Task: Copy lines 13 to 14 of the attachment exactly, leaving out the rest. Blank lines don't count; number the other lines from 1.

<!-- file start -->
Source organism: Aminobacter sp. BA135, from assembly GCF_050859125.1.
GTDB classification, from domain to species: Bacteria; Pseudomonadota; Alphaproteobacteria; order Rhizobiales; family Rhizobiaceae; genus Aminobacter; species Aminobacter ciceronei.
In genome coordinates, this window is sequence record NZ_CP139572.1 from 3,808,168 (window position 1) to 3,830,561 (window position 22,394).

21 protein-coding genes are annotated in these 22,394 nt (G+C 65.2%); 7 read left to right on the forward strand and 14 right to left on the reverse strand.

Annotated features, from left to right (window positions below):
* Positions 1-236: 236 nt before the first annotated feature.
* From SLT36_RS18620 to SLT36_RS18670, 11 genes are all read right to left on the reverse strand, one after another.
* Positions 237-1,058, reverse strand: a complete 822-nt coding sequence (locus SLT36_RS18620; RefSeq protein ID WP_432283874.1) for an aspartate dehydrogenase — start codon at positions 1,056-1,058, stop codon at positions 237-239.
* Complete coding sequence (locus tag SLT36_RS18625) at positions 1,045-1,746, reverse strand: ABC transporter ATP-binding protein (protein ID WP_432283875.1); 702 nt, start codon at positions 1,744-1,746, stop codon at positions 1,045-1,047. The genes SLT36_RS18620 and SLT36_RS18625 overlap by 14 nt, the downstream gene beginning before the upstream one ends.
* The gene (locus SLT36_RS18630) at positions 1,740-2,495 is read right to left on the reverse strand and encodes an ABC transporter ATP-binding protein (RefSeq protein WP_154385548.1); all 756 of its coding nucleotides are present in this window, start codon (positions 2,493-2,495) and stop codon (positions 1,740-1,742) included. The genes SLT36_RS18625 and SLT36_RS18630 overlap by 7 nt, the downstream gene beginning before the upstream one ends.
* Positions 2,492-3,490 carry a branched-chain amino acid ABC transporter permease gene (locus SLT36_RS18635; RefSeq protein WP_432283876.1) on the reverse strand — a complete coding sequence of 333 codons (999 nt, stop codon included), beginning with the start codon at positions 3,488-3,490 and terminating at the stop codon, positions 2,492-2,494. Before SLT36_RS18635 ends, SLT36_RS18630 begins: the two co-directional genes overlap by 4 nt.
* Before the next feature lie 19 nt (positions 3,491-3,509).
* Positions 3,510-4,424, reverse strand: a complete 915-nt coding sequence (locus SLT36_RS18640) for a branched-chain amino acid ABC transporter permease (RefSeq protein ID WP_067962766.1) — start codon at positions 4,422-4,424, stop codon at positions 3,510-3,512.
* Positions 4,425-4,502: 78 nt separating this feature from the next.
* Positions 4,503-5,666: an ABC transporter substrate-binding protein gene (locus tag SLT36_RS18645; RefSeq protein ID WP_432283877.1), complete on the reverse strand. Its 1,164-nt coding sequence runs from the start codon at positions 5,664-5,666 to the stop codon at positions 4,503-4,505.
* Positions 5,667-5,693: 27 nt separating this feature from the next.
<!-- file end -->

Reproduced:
* Positions 3,510-4,424, reverse strand: a complete 915-nt coding sequence (locus SLT36_RS18640) for a branched-chain amino acid ABC transporter permease (RefSeq protein ID WP_067962766.1) — start codon at positions 4,422-4,424, stop codon at positions 3,510-3,512.
* Positions 4,425-4,502: 78 nt separating this feature from the next.